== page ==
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The European Green Deal as an EU-Arctic Foreign Policy Tool
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Authors: Gabriella Gricius and Andreas Raspotnik*
As a transformational effort to change how the European economy operates and with the goal of reaching climate neutrality by 2050, the European Green Deal can certainly not be called unambitious. The deal includes a diverse range of policy measures and subsidies while also increasing R&D and investment in environmentally friendly transportation and other key infrastructure within the European Union. But more importantly, the Green Deal is a foreign policy tool for the EU – acting not only as a driving force for environmental sustainability domestically and externally but also one that has a distinct Arctic agenda.
The main goal of the European Green Deal is to eliminate and offset its greenhouse gas emissions by 2050 in a broader attempt to limit global warming. It uses a variety of different objectives across the Union’s economy and society to achieve that broader purpose including biodiversity, sustainable food systems, sustainable agriculture, clean energy, sustainable industry, sustainable mobility, eliminating pollution and climate action. In doing so, it institutionalizes a form of green thinking – one that decouples economic growth from resource use and fosters an inclusive just transition. One example of this is the development of a sustainable blue economy policy for the EU. A blue economy policy must reckon with pollution, overfishing, habitat destruction, and climate change to begin with, while also investing in technologies to switch to a circular economy, preserve biodiversity, ensure sustainable food production, and support climate adaptation.
As such, the European Green Deal is also a foreign policy tool for the EU. The blue economy aspect is particularly resonant here because it will have an impact in the Arctic with the EU leading as a regulatory power. Many parts of the blue economy proposal have to do with achieving climate neutrality, reducing pollution, supporting climate adaptation, and creating sustainable sea management. Moreover, the Fit for 55 package – a set of proposals to create fair and socially just policies that will help the EU combat climate change – brings even more blue ideas such as the FuelEU Maritime initiative that aims to increase the percentage of renewables and low-carbon fuels in maritime transport.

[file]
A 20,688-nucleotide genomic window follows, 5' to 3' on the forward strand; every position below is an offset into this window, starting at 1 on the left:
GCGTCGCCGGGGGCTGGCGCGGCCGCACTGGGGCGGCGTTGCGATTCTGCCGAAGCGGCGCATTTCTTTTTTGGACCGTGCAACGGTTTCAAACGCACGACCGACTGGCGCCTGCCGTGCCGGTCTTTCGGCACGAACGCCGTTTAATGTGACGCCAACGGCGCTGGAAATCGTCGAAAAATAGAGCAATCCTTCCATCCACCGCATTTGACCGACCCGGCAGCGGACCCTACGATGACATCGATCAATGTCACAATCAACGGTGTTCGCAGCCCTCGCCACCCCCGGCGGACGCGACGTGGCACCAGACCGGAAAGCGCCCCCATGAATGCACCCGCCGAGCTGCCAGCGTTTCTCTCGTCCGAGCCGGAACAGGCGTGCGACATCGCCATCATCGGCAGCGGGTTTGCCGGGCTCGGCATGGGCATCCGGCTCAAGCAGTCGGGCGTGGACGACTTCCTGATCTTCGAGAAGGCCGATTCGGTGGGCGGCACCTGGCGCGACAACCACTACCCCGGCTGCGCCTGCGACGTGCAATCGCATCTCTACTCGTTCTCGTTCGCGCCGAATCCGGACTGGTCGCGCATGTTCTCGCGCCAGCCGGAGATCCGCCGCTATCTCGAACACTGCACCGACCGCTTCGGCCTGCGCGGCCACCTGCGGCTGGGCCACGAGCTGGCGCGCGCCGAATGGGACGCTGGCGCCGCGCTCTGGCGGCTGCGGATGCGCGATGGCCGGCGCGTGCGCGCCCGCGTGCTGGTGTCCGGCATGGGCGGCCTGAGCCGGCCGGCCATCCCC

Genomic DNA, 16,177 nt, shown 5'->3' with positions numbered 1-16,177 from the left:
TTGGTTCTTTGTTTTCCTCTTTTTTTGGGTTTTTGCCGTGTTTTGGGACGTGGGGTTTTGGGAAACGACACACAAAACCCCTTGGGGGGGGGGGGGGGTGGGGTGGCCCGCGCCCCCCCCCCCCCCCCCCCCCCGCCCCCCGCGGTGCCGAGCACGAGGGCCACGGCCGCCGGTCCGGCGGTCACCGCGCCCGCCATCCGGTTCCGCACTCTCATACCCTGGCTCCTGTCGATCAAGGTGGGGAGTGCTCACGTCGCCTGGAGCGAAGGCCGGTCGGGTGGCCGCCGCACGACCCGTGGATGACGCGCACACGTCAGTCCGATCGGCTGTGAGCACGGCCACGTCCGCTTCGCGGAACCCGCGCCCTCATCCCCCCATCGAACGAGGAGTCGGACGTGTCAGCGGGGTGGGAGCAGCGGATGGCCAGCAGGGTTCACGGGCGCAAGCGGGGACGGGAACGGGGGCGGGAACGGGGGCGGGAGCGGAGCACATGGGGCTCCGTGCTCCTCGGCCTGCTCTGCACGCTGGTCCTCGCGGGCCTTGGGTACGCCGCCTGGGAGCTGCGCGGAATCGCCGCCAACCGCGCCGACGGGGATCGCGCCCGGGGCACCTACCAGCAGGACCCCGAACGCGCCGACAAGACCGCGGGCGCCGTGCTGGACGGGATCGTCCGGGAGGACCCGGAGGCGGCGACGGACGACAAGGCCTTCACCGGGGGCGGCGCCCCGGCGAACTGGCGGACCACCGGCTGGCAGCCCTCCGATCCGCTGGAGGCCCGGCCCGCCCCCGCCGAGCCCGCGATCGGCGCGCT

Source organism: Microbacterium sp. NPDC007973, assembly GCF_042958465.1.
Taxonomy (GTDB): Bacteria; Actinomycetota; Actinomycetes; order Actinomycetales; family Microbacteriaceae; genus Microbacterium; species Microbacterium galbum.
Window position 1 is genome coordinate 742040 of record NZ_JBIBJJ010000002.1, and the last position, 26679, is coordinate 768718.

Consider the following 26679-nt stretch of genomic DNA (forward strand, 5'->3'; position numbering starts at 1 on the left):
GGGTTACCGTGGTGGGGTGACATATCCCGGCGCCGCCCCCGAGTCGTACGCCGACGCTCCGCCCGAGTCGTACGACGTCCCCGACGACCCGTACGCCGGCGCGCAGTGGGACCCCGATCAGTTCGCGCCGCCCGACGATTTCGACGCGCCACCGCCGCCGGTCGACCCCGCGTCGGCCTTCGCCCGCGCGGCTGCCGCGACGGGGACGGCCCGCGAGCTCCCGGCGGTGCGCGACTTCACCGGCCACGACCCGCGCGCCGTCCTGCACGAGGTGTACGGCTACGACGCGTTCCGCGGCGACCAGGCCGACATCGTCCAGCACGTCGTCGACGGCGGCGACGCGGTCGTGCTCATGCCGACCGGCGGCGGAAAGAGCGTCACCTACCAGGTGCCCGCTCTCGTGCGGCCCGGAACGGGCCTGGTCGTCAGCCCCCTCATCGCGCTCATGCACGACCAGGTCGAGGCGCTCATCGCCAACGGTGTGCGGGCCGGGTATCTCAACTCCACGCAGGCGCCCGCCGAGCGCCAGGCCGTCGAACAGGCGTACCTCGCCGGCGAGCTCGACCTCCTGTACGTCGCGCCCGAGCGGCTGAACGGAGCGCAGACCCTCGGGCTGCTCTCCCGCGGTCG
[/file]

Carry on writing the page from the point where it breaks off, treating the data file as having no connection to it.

Importantly, this also has implications for the Arctic region. While the European Green Deal does not explicitly discuss the Arctic at all, it has a distinct Arctic agenda. With key elements in the Green Deal focusing on supporting biodiversity and sustainable food systems and industry, it is clear that part of the EU’s responses to the challenges in the Arctic actually is the European Green Deal. Not only does the Arctic – from regional developments in the European Arctic to broader considerations in the Circumpolar Arctic – have the potential to lead the green transition and play a key role in the realization of the Green Deal, but the way that the EU conducts itself will lend to a more sustainable and climate resilient Arctic. As the EU takes more of a leadership role in climate change discussions, it may be able to leverage its relationship with Arctic countries like Canada to encourage just transition policies and other green politics in the Arctic. At the moment, final touches are given to the latest update of the Union’s Arctic policy, with a new Joint Communication on A stronger EU engagement for a peaceful, sustainable and prosperous Arctic to be published early October. It might not be this very update or the process leading towards a new policy that will determine the EU’s future Arctic agenda but rather the path towards implementing more robust environmental or energy regulations within the EU – within the framework of the European Green Deal. Developing a distinct EU Arctic policy should only be regarded as secondary to building a regulatory framework that considers the ongoing changes in the Arctic. GHG emissions schemes, internal climate policies and goals, and market mechanisms all impact the Arctic’s environmental security. Focusing on the EU’s internal legislative changes is crucial, including their consequences for the continuous development of the EU Arctic policy.
Once the revised version of the Union’s Arctic policy emerges, it will be key to watch what policies the EU promotes in the Arctic and the mechanisms through which they will work. In the past, the EU has already taken steps in the past to regulate fishing and oil & gas extraction in the Arctic. However, with the acceleration of new green proposals not only in the European Green Deal, but also the related the Fit for 55 Proposals, there is a serious opportunity for the EU to act as a regulatory power and influence others – whether they be blue economy leaders or not – in Arctic behavior. With the European Green Deal, the EU has the opportunity to turn one-off negotiations and bilateral agreements into institutionalized ways of approaching Arctic industry, economy, and sustainable development.